YOU ARE HERE: LAT HomeCollectionsDodgers

Rockies' Ubaldo Jimenez baffles Dodgers in 3-0 win

Colorado right-hander throws a four-hitter to cool off a team that had scored 23 runs in its previous three games.

June 01, 2011|By Ben Bolch

Nine innings later, Ubaldo Jimenez was still standing in the battle of the winless pitcher versus the surging offense.

The way Jimenez was pitching, it didn't seem like a fair fight.

The Colorado ace who had pitched like a fifth starter plucked from the scrap heap over the season's first two months considerably cooled off the Dodgers' bats during the Rockies' 3-0 victory Wednesday night at Dodger Stadium.

Jimenez (1-5) held an offense that had scored 23 runs in its previous three games to four hits and no walks, recording his first shutout in more than a year. The Dodgers had only four baserunners and did not put a runner in scoring position until the ninth inning.

The calendar flipped to June, and the Dodgers' hitters reverted to the form they had exhibited for most of April and May.

"We have to give a better fight than that and give ourselves a chance to score," said Manager Don Mattingly, whose team was shut out for the fifth time and tied a season low with its hit output.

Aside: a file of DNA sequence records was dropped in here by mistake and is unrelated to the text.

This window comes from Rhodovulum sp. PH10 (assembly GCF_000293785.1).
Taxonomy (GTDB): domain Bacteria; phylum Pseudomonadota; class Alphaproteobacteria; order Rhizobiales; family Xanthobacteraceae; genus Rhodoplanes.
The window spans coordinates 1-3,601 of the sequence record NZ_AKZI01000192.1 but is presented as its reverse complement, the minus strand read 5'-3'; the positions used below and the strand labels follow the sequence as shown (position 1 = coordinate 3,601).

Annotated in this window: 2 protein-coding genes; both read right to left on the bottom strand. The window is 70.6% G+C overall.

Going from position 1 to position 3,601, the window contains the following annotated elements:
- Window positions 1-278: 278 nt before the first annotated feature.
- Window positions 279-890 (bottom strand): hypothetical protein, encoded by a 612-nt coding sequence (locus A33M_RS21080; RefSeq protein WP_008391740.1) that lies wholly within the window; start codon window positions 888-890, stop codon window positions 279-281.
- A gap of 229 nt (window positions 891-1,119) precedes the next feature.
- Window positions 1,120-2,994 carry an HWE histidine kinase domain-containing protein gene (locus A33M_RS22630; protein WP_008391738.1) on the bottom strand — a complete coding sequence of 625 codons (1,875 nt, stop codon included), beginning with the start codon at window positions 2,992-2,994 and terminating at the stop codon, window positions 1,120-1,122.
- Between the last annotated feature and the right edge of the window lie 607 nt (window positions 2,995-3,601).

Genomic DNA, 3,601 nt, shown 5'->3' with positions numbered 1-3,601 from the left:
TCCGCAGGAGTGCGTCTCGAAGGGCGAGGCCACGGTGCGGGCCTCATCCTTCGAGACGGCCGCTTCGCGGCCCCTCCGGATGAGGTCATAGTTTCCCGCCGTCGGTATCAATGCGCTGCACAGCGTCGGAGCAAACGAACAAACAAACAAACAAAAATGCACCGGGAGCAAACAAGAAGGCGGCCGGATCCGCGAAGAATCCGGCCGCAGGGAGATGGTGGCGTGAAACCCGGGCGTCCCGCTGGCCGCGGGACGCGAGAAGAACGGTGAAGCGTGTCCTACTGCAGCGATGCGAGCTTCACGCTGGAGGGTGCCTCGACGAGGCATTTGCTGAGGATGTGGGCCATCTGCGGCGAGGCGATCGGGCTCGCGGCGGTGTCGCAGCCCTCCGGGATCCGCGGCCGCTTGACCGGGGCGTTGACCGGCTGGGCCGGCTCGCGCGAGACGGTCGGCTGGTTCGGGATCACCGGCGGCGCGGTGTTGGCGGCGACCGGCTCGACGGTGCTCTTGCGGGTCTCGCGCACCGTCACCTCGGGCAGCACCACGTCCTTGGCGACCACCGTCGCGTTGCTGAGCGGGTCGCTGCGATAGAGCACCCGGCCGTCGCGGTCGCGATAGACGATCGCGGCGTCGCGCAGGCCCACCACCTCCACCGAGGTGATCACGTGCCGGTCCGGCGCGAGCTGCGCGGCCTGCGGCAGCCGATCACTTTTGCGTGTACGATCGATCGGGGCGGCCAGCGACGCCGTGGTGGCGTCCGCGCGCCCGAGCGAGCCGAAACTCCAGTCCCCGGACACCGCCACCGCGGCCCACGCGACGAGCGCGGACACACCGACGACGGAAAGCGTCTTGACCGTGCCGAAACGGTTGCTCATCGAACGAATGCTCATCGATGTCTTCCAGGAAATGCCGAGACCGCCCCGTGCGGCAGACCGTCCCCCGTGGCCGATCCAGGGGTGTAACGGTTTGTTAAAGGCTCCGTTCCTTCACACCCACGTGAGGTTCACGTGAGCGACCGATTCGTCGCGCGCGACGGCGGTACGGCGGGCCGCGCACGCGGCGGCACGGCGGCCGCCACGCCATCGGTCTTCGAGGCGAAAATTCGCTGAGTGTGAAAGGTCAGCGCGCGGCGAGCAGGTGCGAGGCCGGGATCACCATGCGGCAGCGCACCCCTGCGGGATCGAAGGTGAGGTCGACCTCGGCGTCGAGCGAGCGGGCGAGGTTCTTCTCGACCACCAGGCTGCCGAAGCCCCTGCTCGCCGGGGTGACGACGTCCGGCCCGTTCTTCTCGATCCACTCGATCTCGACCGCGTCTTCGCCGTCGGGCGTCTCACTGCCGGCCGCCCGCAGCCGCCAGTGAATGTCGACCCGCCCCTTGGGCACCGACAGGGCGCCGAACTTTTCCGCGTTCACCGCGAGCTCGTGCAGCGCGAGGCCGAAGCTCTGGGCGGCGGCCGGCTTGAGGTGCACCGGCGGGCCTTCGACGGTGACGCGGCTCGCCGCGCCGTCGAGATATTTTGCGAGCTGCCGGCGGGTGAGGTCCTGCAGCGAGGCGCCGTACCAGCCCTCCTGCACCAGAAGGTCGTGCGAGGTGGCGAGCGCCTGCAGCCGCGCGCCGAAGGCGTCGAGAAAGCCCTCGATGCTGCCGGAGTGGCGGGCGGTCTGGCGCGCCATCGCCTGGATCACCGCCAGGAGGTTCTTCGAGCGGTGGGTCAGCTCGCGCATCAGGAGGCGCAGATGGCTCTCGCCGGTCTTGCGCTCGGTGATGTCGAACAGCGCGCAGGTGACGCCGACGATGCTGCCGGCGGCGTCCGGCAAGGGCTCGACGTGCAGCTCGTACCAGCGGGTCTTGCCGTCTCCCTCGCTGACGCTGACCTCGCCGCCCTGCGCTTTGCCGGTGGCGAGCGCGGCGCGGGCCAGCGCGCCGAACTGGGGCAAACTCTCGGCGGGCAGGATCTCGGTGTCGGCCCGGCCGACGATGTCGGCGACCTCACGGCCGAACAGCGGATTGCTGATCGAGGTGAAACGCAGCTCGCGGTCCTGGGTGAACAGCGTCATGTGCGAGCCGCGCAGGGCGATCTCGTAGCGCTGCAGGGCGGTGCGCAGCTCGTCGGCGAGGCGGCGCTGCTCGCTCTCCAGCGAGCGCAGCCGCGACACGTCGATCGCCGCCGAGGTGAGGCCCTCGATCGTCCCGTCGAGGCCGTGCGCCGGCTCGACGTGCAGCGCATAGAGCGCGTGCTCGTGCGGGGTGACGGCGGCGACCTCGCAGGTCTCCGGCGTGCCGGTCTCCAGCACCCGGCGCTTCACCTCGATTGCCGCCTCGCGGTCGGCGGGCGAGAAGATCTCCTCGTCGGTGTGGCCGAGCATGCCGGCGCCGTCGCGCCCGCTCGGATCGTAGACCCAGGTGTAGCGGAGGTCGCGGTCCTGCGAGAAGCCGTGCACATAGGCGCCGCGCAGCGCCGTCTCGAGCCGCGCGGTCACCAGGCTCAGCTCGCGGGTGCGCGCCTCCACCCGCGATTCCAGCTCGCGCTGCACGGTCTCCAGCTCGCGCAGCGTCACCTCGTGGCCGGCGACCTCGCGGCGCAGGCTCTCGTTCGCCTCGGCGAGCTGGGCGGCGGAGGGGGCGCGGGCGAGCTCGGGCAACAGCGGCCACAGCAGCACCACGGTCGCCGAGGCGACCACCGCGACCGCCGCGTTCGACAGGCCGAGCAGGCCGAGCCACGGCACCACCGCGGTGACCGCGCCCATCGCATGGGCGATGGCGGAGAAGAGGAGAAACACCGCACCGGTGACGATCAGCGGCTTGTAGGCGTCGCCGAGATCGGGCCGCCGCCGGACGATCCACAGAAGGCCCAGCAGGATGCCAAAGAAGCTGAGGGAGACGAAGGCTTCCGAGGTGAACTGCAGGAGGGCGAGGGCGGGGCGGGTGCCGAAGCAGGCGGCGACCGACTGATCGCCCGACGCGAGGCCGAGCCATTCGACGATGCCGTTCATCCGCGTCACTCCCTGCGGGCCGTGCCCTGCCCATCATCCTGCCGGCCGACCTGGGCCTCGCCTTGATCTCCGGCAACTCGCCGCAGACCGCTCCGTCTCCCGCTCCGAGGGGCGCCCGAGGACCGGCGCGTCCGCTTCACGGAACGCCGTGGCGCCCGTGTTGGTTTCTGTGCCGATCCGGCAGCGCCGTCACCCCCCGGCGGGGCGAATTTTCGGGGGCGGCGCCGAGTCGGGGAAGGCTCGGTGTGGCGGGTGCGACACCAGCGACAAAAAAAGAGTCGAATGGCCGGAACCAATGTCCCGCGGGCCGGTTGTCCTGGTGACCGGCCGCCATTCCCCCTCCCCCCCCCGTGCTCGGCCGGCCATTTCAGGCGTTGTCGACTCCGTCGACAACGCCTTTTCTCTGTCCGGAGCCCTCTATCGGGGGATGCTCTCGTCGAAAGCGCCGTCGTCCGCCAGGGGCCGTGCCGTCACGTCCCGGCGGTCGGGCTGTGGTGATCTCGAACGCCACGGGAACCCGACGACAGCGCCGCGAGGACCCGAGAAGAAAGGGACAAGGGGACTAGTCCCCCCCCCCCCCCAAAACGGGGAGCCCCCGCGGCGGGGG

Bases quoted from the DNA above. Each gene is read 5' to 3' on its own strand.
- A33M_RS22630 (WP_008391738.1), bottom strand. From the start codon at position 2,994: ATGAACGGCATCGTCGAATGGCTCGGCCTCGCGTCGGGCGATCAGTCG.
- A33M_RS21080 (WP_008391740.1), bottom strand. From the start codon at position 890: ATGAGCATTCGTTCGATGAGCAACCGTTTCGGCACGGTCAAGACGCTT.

The Rockies were stuck in such a funk before Wednesday, having lost 10 of their last 12 games, that Manager Jim Tracy canceled batting practice. Many players didn't arrive until about two hours before the game.

"We have nothing to lose," Tracy said.

Jimenez couldn't win in his first nine starts of the season. The right-hander hardly resembled the pitcher who in 2010 set Rockies season records for victories (19), earned-run average (2.88), strikeouts (214) and opponents' batting average (.209).

But he was a study in efficiency during his 106-pitch performance Wednesday, needing only eight pitches to complete the fifth inning and five to complete the seventh. He finished with seven strikeouts, getting Matt Kemp to chase a 98-mph fastball on the final pitch.

"A little different Jimenez than we've been used to seeing," Mattingly said, noting that Jimenez relied more on his two-seam fastball and breaking pitches than usual.

Jon Garland needed 88 pitches to get through six innings in which he gave up five hits and three runs. Garland gave up a run in the second inning after center fielder Kemp charged forward and tried to make a diving catch on Ty Wigginton's liner.

"Matt comes up with that, it's a great catch," Garland said.

Instead, the ball sailed past Kemp's outstretched glove and rolled toward the wall. Wigginton ended up on third base and scored on Jose Morales' sacrifice fly.

Garland said he was "kind of shocked" to see Kemp try to make the catch considering the way the ball was knuckling.

"It should have been caught," Kemp said. "I've just got to get it next time."

Colorado took a 2-0 lead in the third when Seth Smith doubled, advanced to third on a sacrifice and scored on Carlos Gonzalez's sacrifice fly to medium center field.

Todd Helton homered to right field leading off the fourth, putting the Dodgers in an insurmountable 3-0 hole, considering the way Jimenez was pitching.

"He got outs today," Kemp said. "He did his job."

Los Angeles Times Articles